‘Oh what a happy world it might be with you back and the war at an end’

Lady Augusta Gregory. Her last letter to her son Robert was returned unopened.

Lady Augusta Gregory. Her last letter to her son Robert was returned unopened.

Week V

Whatever misgivings Lady Gregory had about her son Robert’s affair with Nora Summers, that was soon overshadowed by her worry for his safety. In the first few years of World War I the typical life expectancy for a fighter pilot in combat was numbered in weeks. Not all deaths were from German bullets. Many were caused by human errors, faulty machines, injuries sustained at training, or operational mishaps.

In the winter of 1917 she told WB Yeats that she was worn out with anxiety. ‘I am really suffering from the long strain of anxiety about Robert, and his ever-increasing danger. He is kept very hard at work now leading patrols and his squadron in these air-fights. His promised leave has been twice withdrawn, and there is no doubt the German machines are ahead of ours…I sometimes awake feeling as if some part of me was crying in another place.’

Not all leave was cancelled, however. He did spend time with Margaret in London, even if at times he was ‘depressed…all rather sad and dull’. Margaret became pregnant, something that neither of them wanted. In April that year Robert came to Coole on a brief visit. He looked ‘well and cheery’. He optimistically declared that the Germans were beaten in the air. They could, he allowed, still inflict damage on British aeroplanes, ‘but they would not be able to penetrate British lines.’

He even managed to return to Coole in June, for a brief stay. It was to be his last time home. There was talk of him spending three months in England teaching at a flying school in Wiltshire. His mother was delighted. She said that she probably would not see him for that time, but at least he would be safe.

Finding a wife

Robert and Yeats had not been getting on well in recent years. Robert resented the poet’s long months at Coole, sleeping in his late father’s room, drinking the house wine, and his dreamy presence at table. Robert’s resentment had to be embarrassing for Lady Gregory who was Yeats’ great patron, his advisor and literary companion in their dynamic work behind the Irish Literary Revival. Coole Park had been an important meeting place for like-minded writers and artists.

But happily for Yeats he did not have to endure this humiliation for long. In 1917, at 52 years of age, he was in the throes of finding a wife. With Robert and Margaret away, he confided his feelings to Lady Gregory at Coole. He was dithering between the young Iseult, the daughter of his life-long muse Maude Gonne, and the equally young Bertha Georgie Hyde-Lees (known as George ), whom he had met at meetings of the Hermetic Order of the Golden Dawn. Both the poet and George were into astrology and magic. Lady Gregory encouraged WB to settle for George, and wrote an encouraging letter to her.

Letter unopened

WB Yeats and Georgie were married in London on October 20 1917. Four days later Robert was suddenly ordered to France to take command of 66 Squadron. There was no time for leave. He wrote regretting that he had not seen the children. He was now a major.

On November 22 his squadron was sent to the Italian-Austrian border in response to appeals for British assistance from the Italian prime minister. On December 4 Robert was at Grossa, in the mountains surrounded by snow. Later that month there was a determined Austrian offensive, which the Allies counterattacked. On January 26 1918 Lady Gregory wrote optimistically to her son: ‘Oh what a happy world it might be with you back and the war at an end…’ (the letter was never delivered. Lady Gregory noted in her diary: it ‘was sent back to me unopened’ ).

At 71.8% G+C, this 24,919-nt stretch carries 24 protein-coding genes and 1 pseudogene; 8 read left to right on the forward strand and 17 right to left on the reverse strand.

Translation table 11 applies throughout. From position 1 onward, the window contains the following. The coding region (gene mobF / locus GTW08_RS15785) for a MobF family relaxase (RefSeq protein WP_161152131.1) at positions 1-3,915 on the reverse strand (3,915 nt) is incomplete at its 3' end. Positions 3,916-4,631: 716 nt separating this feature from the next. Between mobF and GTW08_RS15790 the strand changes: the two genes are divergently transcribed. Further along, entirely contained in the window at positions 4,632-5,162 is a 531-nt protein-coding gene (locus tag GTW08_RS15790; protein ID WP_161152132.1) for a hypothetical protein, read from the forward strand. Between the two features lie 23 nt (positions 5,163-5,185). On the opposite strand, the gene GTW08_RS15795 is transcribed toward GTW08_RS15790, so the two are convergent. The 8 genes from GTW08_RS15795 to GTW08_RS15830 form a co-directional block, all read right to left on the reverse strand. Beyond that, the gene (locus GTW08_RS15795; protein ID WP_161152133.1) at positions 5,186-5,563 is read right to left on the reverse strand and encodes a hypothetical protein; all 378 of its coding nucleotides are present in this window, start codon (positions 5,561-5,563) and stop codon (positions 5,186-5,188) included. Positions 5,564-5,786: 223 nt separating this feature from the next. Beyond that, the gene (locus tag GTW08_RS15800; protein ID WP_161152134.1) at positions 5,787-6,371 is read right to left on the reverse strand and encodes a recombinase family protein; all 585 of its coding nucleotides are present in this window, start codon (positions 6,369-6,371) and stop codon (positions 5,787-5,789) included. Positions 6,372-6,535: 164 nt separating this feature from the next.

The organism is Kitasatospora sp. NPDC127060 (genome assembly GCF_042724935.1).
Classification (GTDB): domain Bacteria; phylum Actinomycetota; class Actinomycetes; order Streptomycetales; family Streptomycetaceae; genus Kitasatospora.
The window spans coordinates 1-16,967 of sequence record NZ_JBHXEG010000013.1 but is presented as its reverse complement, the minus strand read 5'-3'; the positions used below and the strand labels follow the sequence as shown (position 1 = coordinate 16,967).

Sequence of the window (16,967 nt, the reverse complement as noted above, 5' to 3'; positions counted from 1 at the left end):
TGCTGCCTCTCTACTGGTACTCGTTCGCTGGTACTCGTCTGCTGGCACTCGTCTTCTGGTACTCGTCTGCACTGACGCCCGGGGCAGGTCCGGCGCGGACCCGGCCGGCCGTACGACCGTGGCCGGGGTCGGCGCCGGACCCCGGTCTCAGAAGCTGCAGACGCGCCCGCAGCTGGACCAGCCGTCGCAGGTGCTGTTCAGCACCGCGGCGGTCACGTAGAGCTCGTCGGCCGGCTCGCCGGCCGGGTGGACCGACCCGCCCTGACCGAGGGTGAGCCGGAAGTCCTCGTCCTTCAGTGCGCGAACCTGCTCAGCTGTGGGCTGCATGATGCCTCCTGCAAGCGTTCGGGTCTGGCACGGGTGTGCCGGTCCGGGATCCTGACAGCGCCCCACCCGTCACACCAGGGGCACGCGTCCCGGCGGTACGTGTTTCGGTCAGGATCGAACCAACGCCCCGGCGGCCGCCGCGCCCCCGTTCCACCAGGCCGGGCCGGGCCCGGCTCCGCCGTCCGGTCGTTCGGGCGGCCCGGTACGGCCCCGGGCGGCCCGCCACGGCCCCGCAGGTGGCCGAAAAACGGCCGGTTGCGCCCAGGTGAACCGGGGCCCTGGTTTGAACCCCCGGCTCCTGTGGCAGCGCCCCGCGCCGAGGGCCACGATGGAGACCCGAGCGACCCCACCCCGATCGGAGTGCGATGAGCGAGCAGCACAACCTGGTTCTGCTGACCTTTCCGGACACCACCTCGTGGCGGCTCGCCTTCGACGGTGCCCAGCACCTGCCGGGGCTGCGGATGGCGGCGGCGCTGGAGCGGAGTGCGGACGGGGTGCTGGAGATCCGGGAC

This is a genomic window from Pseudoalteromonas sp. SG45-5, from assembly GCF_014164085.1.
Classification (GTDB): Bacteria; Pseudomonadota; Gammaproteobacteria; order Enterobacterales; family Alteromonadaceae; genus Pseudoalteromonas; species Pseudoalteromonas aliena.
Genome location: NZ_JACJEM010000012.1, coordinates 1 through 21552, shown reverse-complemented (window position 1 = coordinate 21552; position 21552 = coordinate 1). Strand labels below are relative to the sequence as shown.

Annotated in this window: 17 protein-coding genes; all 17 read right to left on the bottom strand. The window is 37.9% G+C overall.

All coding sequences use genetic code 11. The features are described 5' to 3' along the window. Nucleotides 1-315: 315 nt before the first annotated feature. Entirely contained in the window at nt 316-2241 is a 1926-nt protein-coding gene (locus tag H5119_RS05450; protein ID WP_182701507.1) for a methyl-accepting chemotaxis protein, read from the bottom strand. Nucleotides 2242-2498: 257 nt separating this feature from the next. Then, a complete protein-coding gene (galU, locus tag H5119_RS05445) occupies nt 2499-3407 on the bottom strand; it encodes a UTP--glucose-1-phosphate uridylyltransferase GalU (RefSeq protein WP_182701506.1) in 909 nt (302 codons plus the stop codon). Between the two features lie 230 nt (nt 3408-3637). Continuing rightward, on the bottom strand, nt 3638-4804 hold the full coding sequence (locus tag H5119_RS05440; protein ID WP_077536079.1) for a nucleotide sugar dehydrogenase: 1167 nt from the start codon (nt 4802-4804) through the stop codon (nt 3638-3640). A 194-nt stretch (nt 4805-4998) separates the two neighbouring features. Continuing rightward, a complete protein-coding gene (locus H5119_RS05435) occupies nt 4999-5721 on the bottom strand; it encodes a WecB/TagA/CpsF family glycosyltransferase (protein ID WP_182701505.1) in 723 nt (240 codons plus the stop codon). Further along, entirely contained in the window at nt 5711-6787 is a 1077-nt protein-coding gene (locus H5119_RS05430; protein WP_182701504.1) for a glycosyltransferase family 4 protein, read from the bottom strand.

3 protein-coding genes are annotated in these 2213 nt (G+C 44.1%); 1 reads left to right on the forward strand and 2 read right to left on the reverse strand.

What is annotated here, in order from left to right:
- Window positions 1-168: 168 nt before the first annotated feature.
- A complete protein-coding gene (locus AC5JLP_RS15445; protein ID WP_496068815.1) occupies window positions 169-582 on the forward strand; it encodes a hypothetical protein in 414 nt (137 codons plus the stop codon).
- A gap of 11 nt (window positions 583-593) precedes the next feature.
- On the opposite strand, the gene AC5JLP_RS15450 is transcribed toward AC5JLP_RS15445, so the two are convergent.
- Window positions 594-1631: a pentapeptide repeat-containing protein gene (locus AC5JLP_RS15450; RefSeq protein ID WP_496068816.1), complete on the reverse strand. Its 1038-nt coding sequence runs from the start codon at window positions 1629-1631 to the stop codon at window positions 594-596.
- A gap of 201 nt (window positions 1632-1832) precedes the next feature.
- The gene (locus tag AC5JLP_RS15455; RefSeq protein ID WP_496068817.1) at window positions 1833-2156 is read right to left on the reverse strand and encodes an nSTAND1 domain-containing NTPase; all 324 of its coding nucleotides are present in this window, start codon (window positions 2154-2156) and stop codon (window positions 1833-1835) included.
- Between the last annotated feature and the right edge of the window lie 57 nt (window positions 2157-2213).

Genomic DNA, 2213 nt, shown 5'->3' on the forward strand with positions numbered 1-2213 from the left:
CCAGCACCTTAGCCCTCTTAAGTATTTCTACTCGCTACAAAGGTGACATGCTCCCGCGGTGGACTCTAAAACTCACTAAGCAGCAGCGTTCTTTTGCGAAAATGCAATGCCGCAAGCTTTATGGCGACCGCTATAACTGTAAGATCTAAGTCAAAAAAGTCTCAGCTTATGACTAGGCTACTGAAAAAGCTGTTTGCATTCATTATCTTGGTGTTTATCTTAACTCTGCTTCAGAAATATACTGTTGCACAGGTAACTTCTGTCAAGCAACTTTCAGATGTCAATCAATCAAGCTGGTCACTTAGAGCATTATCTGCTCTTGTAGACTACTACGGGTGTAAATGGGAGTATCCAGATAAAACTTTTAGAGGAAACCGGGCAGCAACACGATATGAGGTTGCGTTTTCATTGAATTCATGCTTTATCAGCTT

Three days earlier, January 23, Major Robert Gregory was killed when his plane seemed to fall out of the sky on a clear sunny day.**

Lady Gregory heard the news on February 1. She was writing letters in the drawing-room when Marian, the house maid, came in weeping with the ‘long dreaded’ telegram in her hand. Appalled, and barely able to speak, Lady Gregory had only one thought: to get the news to Margaret who was staying with her children at Lady Gregory’s sister, Arabella Waithman’s house, at 36 Dominick Street, Galway. Margaret had still barely recovered from her debilitating miscarriage before Christmas.

Lady Gregory was brought by horse and trap to the station at Gort. Then the train to Athenry, to catch the Dublin to Galway train. Walking out of the station, around Eyre Square, down Williamsgate Street, William Street, Shop Street, Mainguard Street, and into Dominick Street. Margaret was standing on the stairs. When she saw Lady Gregory she knew at once. “He’s dead isn’t he?” Lady Gregory could not answer. She leant back against the wall, and slowly, sat on the hall floor. The two women crying.

Next week: The Poems

NOTES: * Despite differences in age, and Yeats’s dalliances with other women, the marriage was a success. They had two children, Anne and Michael. They lived in Dublin, and stayed for short periods in Coole. While they were making Thoor Ballylee, an ancient Norman tower house near Coole (subject to flooding! ), liveable, they stayed at Ballinamantane House near Gort. There were no more long stays at Coole.

** There is still speculation why Robert’s plane fell from the sky. There was reports that his plane was shot down by enemy fire, or by mistake by friendly fire, or engine failure. The conjecture today, however, is that he lost consciousness at the controls. Probably as a reaction to a ‘flu vaccination.

References for today’s Diary include Lady Gregory - An Irish Life (Sutton Publishing 2005 ), by Judith Hill, Lady Gregory’s Toothbrush (The Lilliput Press, 2002 ), by Colm Tóibín, and Yeats’s Perfect man, by James Pethica (The Dublin Review 26/06/2015 ).

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